An amusing tale and other contributions from members of our criminal team
April 8, 2020
In these gloomy, uncertain times Sean Smith shares an amusing tale, ‘What would you do for a fiver?’, Adrian Farrow offers his feedback on virtual hearings in the Crown Court and Richard Littler QC provides entertainment, music and humour to brighten the days!
What would you do for a fiver?
My sympathies really do go out at this time to those on the front line, Solicitors who are having to or have had to attend police stations without regard to COVID-19. I have heard many tales that the suggested treatments when attending police stations are being breached.
In times gone by I recollect attending a police station identification parade. This was back in the day when volunteers would attend at the Bridewell, ordinarily with a can of special brew in hand, ready to volunteer to be part of the identification parade.
Back then volunteers were paid £10 simply for turning up and for being selected as part of the initial group. They were then paid a further £5 if they were one of the “chosen few” and had to attend the parade in the manner of the film “The Usual Suspects”!
One occasion stands out for me!
My client had been advised that he was suspected of committing a s18 against the witness in a park. Quite unusually he was denying matters and putting the prosecution to proof. He duly attended the ID parade and stood at space 3.
The witness was adamant and insistent that his attacker had attended and was present at number 7.
The Police regarded this simply as a negative ID. However, the witness was so adamant that his attacker was stood at number 7 that the police became suspicious and felt they ought to at least carry out a preliminary enquiry against the ‘volunteer’ that had attended.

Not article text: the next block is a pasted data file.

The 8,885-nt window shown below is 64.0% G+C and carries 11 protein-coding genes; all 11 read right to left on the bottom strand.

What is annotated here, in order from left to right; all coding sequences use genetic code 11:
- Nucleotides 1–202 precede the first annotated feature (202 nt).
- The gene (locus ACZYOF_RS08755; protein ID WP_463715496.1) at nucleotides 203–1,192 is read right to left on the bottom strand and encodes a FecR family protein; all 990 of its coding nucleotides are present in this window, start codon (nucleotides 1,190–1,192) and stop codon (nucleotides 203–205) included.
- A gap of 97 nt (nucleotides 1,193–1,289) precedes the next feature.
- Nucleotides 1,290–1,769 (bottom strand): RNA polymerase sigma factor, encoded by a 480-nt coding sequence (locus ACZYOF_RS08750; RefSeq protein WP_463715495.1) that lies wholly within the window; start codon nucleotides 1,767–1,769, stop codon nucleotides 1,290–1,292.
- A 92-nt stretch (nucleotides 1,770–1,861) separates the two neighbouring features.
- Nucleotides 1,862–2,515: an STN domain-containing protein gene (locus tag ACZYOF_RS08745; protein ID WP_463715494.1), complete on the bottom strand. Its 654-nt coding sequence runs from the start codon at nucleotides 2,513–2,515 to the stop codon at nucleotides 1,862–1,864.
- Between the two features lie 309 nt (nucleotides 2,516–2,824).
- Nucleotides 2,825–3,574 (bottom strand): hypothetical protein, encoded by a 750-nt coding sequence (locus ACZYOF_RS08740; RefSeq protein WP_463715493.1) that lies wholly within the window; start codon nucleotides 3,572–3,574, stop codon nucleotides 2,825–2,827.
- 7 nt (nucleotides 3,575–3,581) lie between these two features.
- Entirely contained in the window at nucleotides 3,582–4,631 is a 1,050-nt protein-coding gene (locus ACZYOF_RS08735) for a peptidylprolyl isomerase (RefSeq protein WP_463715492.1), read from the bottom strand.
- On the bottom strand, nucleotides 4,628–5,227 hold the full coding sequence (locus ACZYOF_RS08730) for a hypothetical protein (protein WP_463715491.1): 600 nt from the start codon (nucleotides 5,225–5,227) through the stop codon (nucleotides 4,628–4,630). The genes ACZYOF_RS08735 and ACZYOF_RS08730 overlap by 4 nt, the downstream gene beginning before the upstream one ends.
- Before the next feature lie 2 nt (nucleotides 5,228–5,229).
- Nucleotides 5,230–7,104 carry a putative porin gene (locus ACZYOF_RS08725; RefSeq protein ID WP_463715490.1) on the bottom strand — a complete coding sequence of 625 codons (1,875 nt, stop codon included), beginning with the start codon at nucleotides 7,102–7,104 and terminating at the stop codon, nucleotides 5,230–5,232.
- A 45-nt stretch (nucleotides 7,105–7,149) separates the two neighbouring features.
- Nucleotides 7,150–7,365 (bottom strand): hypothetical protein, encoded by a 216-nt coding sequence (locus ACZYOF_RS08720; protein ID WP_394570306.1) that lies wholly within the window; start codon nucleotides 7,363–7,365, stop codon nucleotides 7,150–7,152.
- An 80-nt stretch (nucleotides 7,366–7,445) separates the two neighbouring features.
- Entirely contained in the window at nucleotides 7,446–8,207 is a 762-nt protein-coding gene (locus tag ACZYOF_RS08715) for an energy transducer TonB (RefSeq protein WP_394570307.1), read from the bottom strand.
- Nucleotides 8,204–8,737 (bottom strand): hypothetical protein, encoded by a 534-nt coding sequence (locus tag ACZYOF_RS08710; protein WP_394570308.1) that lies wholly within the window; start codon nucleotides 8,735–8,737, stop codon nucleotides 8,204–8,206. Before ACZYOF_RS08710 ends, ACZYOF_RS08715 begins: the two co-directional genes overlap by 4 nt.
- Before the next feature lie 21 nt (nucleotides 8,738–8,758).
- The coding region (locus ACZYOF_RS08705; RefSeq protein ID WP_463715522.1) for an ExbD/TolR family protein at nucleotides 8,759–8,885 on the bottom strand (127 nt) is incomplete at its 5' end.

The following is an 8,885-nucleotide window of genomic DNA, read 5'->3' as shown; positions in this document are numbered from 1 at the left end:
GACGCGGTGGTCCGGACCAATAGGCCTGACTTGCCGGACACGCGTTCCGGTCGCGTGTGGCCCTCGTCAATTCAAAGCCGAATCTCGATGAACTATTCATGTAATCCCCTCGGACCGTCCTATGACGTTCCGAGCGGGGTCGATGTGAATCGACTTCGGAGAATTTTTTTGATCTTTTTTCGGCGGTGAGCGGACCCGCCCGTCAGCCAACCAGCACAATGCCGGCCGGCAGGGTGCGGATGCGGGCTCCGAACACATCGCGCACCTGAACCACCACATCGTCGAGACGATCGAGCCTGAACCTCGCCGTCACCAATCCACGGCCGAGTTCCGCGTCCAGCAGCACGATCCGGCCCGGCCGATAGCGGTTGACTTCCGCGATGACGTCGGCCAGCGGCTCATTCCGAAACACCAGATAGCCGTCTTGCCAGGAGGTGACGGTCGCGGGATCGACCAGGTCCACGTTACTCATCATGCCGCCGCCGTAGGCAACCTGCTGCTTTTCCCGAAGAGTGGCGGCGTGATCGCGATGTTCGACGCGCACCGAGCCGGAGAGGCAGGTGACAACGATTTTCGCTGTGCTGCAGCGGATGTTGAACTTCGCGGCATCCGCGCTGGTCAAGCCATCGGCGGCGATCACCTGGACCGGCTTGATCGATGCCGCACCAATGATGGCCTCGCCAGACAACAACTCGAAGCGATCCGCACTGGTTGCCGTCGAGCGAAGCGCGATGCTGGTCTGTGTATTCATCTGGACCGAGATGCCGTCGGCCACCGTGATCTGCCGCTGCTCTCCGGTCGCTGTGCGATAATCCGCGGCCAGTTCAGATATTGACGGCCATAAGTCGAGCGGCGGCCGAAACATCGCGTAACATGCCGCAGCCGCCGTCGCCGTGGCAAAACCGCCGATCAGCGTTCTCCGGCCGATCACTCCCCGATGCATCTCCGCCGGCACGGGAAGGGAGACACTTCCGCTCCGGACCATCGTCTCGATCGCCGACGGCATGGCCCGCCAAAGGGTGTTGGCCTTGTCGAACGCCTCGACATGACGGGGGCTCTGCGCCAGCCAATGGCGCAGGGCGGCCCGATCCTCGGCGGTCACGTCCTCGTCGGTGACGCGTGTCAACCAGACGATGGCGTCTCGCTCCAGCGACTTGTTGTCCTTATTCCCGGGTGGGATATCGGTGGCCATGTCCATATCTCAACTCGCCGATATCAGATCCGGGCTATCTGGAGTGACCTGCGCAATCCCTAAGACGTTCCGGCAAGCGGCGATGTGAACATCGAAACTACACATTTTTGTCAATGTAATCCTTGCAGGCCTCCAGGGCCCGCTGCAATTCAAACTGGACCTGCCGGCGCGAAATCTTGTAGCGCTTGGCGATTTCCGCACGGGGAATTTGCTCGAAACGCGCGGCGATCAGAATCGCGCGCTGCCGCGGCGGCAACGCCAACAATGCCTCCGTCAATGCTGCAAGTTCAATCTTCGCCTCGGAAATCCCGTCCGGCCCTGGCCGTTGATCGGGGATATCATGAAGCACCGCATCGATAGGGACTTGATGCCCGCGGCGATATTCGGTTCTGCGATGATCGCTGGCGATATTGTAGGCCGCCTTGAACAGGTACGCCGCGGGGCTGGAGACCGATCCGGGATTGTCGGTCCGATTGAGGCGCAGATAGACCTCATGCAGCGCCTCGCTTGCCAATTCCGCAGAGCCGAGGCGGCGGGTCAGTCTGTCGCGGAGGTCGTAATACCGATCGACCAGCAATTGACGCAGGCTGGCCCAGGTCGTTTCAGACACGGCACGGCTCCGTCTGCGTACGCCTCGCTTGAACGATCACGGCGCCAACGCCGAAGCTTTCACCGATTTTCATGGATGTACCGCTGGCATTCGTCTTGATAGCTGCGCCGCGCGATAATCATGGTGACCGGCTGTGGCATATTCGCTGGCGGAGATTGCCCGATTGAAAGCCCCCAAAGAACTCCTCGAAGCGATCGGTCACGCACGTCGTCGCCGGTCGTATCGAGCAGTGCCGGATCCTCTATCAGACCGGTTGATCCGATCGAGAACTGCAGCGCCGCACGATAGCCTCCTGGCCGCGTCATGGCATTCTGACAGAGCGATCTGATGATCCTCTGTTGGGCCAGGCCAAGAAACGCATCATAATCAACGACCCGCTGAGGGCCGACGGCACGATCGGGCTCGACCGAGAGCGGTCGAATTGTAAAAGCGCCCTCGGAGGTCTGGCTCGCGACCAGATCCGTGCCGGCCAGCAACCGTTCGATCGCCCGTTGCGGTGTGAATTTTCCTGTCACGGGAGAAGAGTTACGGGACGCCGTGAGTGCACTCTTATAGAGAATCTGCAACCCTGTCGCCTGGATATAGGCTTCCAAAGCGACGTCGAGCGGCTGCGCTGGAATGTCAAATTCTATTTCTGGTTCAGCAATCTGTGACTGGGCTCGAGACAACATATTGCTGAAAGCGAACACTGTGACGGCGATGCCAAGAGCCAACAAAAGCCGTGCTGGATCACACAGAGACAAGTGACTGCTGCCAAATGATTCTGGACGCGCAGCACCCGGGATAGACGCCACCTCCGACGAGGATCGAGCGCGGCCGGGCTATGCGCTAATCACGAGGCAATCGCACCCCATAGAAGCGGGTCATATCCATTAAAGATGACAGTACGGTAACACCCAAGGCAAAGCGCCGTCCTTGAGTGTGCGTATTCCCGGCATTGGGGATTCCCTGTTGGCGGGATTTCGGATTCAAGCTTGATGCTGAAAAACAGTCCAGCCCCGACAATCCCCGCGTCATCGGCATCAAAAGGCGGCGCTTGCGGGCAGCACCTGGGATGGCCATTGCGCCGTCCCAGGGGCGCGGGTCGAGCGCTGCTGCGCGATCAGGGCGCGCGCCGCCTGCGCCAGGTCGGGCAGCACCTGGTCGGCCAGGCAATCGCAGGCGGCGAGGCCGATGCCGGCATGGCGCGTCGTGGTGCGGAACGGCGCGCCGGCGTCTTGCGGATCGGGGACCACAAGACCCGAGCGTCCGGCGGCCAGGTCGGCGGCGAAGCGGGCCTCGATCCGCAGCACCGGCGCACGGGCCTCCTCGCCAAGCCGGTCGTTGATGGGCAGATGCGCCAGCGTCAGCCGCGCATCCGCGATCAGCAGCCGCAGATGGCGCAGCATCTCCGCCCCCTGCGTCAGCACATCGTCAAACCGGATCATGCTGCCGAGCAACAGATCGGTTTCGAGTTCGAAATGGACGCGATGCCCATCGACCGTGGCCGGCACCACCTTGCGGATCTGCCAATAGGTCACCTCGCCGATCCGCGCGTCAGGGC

Months later the volunteer who stood at number 7 stood trial for a s18!
What I couldn’t understand was that this volunteer (who became my client) knew the purpose for the witness identification procedure, knew the offence was to do with a specific attack on a specific date in a specific park and must have known that he was responsible!
He was ultimately convicted.
What I can never understand is that instead of running to the hills and making excuses to leave, he stayed as part of the procedure in order to try to earn that further £5 which inevitably cost him, from memory, about seven or eight years of his life!
Sean Smith is a member of the criminal department at Exchange Chambers. As a former managing partner of a leading criminal law firm in Yorkshire, Sean has amassed significant experience in high level criminal cases.
Feedback on virtual hearings
We imagine that most barristers will by now have had some experience of the virtual hearings in the Crown Court and may have been encouraged to provide feedback on how it went. Well, here is Exchange Chambers’ Adrian Farrow’s:
I’ll never go to court again!
Richard Littler QC and Adrian Farrow provide entertainment, music and humour with their spoof, I’ll never go to court again!: